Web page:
Cocktail Audio Pro X100 Review

A customised Linux-based media streamer with some interesting features

Just when you thought CD ripping had gone the way of the dinosaur, along comes a device that manages to combine it with network audio streaming.

Cocktail Audio Pro X100

[sc name=”Youtube”]

The Cocktail Audio Pro X100 is an interesting marriage of technologies. It’s a compact unit measuring just 204 x 240 x 80mm, and it looks similar to the previous generation of Shuttle media cases.

Within its black chassis lies a 2GHz Intel Trial-D quad-core processor and 4GB of DDR3 memory. On its 1TB hard drive, you’ll find a copy of Fedora 22 running in console mode, with a selection of pre-installed audio apps, Samba and a selection of other networking media programs.

The front is dominated by a slim DVD optical drive, a pair of USB 2.0 ports, and headphone and microphone jacks.

The rear of the device features a further three USB 2.0 ports, a single USB 3.0 port, gigabit Ethernet, another two headphone and microphone ports, an optical port, HDMI and the power input.

How the X100 works is really very simple. All you do is hook the unit up to your network, and from any modern browser you access the web landing page to launch the various installed apps or configure the X100’s settings.

Since it’s Linux based, there are a lot of possible extras you can install on top of what Cocktail has already included.

To begin with, you’ll find the likes of Squeezelite, SqueezeBox Server and a CD import function, as well as a software manager where you can install Plex, BubbleUPnP and so on.

The settings also allow you to attach to a local NAS drive or a shared folder where your music collection already resides. You can, of course, opt to copy everything over to the X100, or you could simply use it as a hub for all your music. And as well as music streaming, you can also add videos and other media types or use the X100 as a backup device.

Beyond the web front-end, by attaching the X100 to a monitor via the HDMI port, you’ll get access to the core Fedora OS. You can fiddle around with the OS to your heart’s content, but generally speaking it’s probably best you leave the back-end operating system alone – unless you know what you’re doing and have the technical ability to alter the OS.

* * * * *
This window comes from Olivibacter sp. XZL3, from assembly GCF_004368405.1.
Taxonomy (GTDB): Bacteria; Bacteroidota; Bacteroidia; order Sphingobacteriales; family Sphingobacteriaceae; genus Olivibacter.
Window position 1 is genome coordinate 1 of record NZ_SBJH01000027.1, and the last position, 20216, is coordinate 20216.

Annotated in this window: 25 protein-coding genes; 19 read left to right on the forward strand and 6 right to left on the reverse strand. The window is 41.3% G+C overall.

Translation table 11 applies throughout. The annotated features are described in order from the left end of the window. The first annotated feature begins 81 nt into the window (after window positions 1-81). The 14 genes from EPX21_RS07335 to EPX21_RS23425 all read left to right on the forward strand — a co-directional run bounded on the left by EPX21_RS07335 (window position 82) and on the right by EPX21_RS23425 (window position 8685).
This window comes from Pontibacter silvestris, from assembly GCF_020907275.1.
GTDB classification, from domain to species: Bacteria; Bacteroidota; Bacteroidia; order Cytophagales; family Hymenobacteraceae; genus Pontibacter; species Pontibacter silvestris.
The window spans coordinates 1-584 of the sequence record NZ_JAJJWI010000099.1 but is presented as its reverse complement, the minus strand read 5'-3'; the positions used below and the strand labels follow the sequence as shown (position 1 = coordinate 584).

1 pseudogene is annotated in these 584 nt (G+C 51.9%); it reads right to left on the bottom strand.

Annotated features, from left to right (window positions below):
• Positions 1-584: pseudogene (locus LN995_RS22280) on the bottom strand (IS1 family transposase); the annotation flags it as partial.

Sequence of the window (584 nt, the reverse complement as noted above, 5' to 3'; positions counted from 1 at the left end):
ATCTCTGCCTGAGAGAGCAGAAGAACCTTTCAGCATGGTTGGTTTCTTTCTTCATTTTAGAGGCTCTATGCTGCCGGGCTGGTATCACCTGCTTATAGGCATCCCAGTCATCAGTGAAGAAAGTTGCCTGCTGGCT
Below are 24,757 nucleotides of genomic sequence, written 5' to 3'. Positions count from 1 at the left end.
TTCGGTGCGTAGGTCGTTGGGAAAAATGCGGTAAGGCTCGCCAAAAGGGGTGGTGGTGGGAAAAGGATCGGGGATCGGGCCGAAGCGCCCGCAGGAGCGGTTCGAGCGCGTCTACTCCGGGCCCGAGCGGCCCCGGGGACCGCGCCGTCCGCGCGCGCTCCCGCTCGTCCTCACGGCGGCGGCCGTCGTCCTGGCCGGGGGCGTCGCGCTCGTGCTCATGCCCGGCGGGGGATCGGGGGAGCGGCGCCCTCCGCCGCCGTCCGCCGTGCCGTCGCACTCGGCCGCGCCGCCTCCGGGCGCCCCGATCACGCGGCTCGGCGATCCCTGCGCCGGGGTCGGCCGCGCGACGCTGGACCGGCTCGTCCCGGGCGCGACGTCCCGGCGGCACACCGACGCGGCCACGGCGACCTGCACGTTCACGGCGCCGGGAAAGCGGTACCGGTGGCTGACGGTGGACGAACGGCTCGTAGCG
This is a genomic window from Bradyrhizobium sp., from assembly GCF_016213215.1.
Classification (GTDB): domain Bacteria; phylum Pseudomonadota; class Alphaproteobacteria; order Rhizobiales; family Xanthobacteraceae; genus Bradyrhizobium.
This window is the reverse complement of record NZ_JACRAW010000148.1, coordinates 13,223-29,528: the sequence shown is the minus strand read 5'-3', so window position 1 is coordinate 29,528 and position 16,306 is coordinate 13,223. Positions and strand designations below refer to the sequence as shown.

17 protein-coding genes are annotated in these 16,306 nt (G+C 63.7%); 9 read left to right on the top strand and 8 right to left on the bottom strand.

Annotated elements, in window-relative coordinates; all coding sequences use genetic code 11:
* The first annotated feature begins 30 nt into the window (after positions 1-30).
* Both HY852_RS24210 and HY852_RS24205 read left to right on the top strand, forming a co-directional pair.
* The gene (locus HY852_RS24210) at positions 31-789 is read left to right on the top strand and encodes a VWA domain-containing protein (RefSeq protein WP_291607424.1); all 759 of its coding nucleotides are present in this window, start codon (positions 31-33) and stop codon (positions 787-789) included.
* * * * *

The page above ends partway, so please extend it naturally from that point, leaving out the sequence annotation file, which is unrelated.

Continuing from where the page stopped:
The main CD importer function works well. The CDs are automatically ripped and encoded to FLAC as soon as they’re inserted, along with the X100 retrieving the album art and metadata. Once the content has been stored on the X100’s internal drive, you can then access it from any LAN connected device and begin playing the media. Or you could play it via the X100’s optical port if it’s hooked up to your speaker setup.

The overall build quality and design of the Cocktail Audio Pro X100 is impressive. Clearly a lot of thought went into making it easy to use, while offering a simple way of digitising your CD collection.

It’s not priced too high either; the 1TB model. That said, confident Linux users could assemble something similar for less.

David Hayward

Cocktail Audio Pro X100 Verdict

Well designed and interesting.

Cocktail Audio Pro X100 Features

• Cocktail Audio Pro (X100) can be customised.• HDD/SSD: Currently supports 500GB – 8TB.• Intel T-D quad-core CPU 2GHz.• Auto tags all ripped CDs including album cover arts.• Private cloud based online music metadata service.• Share files via streaming protocols like SMB, NFS, UPNP, Airplay, DLNA.• Indexes through Squeezebox Server integration.• Media server for video, audio and picture streaming.• Sonos module for easy configuration.• Fanless design for silent operation.• Multitasking web interface.• Easy backup mechanism with fast incremental.• USB Audio interface (asynchronous output).• Grade 32-bit/384KHz and DSD music player.• Adaptable technology and firmware updateable.• No delayed background conversions.• Open editable database – stable structure.• Music library mirroring option.• Power efficient.

Was this article helpful?
Show all Most Helpful Highest Rating Lowest Rating Add your review
  1. Thanks! Ripping works flawlessly but how do you copy music files from one external HDD to the internal drive of the X100?

  2. X-100 PRO: Is this a brand-new model (June, 2017)? Does it replace the older X-50 ? The X-100 certainly uses a much newer, faster and more capable processor (by a long-shot) tan the near 5-X more expensive X-50 ?

    If you’re engaging in a most basic of reviews (such as a this), these are basic questions to answer for readers. Another lame, sloppy product introduction/ review.


  3. But does it have a screen? Pretty useless as a player if not, let alone a recorder,

Leave a reply

TOP NEW Review
Compare items
  • Total (0)
Shopping cart